I bought a 29er in January and I have been on the bike a total of seven times since its purchase. Of the seven rides, one was a disastrous tour of Tamarancho – where I spent 50 minutes of a two hour ride on my face. Another was a Bike Skills class where I fell probably 40 of the 60 passes over a single switchback (I have been meaning to post something about this class). Needless to say, I am not much of a mountain biker. Still, I love the fire trails and getting outside for a spin. And I need to get the dollar cost per ride of this bike down into a more reasonable range.
|Yup, that's 5.40 in the morning|
I’ve been begging my buddy, Busta, to take me out and show me the ropes. I am wildly envious of the random mountain bike rides that I see him take– China Camp, Tamorancho night rides, Pine Mountain, etc. But somehow Busta never calls or lets me know about his rides. I usually give him grief afterwards. And he makes some lame excuse like, “I was with clients” or “This was a group ride where I wasn’t in charge”. Out of the blue, however, I got a text from Busta on Saturday afternoon suggesting a 6.45am ride, route undetermined. There was no way that I was turning him down. Only three problems … 1) Busta was hosting a birthday party for his daughter at 11am on Sunday and he had to be home in plenty of time, 2) prior to the ride invitation, I promised Amy that she could go for a run before the party and 3) I was sleeping with the kids in the tent in the backyard on Saturday night. Through a dozen texts between Busta, Amy and myself, we solved the problem and the ride was confirmed – 1) 6am departure would give Busta plenty of time to get a ride in and get back, 2) Amy could run at 9am, as soon as we got back and 3) I would wake up in the tent at 5.15am and get the kids into their own beds before I left the house. Phew …
|Morning fog rolling over Phoenix Lake|
I was quickly informed that we will not be riding up Tam, but rather to the top of Bald Hill. I knew from San Anselmo lore that Bald Hill is one of the steepest climbs that we have to offer, so I was instantly intimidated. Jay and Busta did their typical climbing special as I was quickly left behind. I was having troubles shifting as the chain kept skipping on the cassette. About ten minutes in, as the pitch tripled, I shifted to middle ring to hammer out a steep section (remember, contrary to the low gear spin that I was practicing). On pedal number two of my hammer session, my chain let out a creak and a pop Without knowing exactly what had happened, my right foot flew out of the clip and I luckily caught myself from falling. But then my left foot kept pedaling during the near-fall and rotated the right crank back into my calf. I looked down to see a sweet, six inch gash in my calf. The pedal hit hard enough to bruise the muscle but not with enough force to break the skin. So all the bleeding was contained within my calf. So that was cool. Better yet, though, I realized that my chain had snapped and my ride was probably done for the day. I whistled up to my pals who were resting comfortably at a break in the hill, probably wondering what the hell was wrong with the fat guy. They both came down and, to my surprise, Busta had a chain breaker tool and Jay actually knew how to use it. After only a few minutes, they had removed the dead chain link and put the chain back on the bike, albeit a little too short to properly function in the lowest of gears. But, thankfully, the ride could go on.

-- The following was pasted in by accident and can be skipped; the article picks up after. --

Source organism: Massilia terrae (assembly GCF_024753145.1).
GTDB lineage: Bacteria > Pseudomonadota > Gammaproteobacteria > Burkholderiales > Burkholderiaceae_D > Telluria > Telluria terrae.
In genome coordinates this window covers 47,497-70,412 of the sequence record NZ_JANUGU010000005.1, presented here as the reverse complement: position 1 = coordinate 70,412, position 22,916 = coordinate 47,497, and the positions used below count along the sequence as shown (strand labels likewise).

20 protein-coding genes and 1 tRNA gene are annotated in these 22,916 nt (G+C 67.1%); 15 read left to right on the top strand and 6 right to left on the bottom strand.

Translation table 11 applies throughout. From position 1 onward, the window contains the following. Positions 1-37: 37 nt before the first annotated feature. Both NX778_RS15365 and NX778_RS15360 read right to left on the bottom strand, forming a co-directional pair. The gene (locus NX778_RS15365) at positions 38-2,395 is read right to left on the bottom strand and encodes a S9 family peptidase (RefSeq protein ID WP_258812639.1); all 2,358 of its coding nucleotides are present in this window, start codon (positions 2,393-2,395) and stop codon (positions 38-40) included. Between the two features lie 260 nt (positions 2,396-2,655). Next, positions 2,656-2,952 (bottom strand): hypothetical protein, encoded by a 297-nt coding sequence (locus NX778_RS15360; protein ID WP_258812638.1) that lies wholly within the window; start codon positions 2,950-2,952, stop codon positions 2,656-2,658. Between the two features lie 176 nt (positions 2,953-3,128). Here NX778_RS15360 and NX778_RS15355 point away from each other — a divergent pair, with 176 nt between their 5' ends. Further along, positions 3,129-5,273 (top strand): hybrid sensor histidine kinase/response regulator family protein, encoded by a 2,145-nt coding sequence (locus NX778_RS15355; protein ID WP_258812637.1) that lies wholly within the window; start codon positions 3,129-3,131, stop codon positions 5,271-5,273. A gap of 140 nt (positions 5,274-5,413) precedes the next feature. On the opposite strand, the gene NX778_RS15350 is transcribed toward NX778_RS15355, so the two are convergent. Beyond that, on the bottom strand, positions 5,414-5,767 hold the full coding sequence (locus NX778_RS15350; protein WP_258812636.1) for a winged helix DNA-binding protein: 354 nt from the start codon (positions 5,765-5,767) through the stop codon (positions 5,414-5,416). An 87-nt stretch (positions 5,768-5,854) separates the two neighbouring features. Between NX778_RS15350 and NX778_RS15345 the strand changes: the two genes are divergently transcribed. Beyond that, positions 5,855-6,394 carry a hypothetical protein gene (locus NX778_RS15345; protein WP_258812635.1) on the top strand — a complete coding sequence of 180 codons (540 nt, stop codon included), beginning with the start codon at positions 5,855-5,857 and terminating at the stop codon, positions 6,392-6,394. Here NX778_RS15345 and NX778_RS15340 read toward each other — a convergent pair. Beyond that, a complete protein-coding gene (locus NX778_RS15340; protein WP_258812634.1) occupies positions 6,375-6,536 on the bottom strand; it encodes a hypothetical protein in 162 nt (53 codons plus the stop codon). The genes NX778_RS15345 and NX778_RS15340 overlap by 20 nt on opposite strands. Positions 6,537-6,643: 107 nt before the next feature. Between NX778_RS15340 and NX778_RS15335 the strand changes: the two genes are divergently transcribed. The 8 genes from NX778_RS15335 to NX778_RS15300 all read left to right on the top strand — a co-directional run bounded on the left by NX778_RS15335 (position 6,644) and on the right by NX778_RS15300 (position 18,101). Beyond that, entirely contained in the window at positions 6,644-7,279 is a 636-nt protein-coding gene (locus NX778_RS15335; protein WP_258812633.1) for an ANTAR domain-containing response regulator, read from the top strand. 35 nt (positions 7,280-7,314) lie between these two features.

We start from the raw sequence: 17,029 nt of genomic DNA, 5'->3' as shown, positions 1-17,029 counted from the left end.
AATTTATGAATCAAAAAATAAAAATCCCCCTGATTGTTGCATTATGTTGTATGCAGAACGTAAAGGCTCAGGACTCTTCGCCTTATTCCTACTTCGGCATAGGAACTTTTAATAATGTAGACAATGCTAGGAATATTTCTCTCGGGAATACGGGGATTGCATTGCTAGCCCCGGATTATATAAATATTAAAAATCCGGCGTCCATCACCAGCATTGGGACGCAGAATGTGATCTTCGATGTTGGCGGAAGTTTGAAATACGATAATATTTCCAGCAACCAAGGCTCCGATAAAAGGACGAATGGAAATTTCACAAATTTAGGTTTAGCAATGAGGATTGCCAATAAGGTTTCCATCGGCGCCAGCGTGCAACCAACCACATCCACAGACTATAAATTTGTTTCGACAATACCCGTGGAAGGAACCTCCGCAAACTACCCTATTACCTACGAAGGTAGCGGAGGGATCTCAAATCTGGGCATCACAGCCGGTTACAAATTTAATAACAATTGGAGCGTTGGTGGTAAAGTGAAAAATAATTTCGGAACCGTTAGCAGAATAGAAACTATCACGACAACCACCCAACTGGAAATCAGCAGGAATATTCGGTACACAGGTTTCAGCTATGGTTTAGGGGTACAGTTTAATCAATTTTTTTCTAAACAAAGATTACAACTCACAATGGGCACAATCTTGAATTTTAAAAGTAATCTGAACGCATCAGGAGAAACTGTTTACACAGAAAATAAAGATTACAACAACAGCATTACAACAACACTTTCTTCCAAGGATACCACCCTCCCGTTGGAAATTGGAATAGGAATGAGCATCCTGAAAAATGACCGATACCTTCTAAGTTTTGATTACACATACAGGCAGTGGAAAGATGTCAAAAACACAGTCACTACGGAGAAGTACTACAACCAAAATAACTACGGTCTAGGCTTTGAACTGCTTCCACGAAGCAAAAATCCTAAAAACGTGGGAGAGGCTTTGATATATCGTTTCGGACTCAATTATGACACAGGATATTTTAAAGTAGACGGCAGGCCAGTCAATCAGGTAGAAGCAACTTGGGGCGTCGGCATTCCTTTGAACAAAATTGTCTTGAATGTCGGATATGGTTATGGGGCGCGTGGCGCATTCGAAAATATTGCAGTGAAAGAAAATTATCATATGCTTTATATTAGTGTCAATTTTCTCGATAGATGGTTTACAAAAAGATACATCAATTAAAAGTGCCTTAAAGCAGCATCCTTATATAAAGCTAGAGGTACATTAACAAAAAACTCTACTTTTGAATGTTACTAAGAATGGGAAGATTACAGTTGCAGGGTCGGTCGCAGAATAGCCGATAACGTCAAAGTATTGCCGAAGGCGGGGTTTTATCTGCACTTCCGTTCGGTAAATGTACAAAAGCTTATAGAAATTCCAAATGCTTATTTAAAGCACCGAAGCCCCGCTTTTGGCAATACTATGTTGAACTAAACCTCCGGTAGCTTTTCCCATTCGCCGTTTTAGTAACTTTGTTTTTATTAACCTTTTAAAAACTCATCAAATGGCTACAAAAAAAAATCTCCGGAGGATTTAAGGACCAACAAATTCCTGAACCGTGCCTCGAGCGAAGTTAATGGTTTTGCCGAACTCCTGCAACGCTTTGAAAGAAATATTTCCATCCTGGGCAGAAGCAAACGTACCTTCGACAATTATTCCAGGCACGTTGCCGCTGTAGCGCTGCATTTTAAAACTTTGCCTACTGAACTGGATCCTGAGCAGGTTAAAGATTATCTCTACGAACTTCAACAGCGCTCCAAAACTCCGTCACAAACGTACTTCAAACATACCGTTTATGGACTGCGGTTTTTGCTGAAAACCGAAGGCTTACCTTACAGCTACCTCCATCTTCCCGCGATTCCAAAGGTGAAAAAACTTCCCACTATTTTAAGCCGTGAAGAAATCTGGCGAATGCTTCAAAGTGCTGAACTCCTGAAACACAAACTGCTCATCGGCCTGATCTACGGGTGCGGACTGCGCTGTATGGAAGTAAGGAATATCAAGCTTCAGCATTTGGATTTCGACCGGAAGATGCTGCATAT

As I continued to struggle with traction up the hill in my middle ring, Jay stayed back with me to “see what you (sic) are doing wrong”. After only a few minutes, after I spun-out my rear wheel and teetered over for the fifth time, Jay had the answer. With Yoda-like counsel he says, “You have the fitness to get up these hills. In road biking, power is critical on the climbs. On a mountain bike, traction is the most important thing going uphill. It is amazing how little effort is required to keep the bikes momentum. Just get in your lowest gear, stay seated, point your chin at the handle bars and keep pedaling.” Jay picked me up, pushed me to get the bike started and, as he suggested, I pedaled up the steepest part of Bald Hill with little trouble. I was going 2.2 miles per hour, but I was riding rather than walking. The pleasure was doubled as we looked up the hill and saw Busta teeter over fifty yards ahead, still attached to his bike, with his wheels pointing up towards the sky. Good times.
|East Peak Tam from the top of Bald Hill|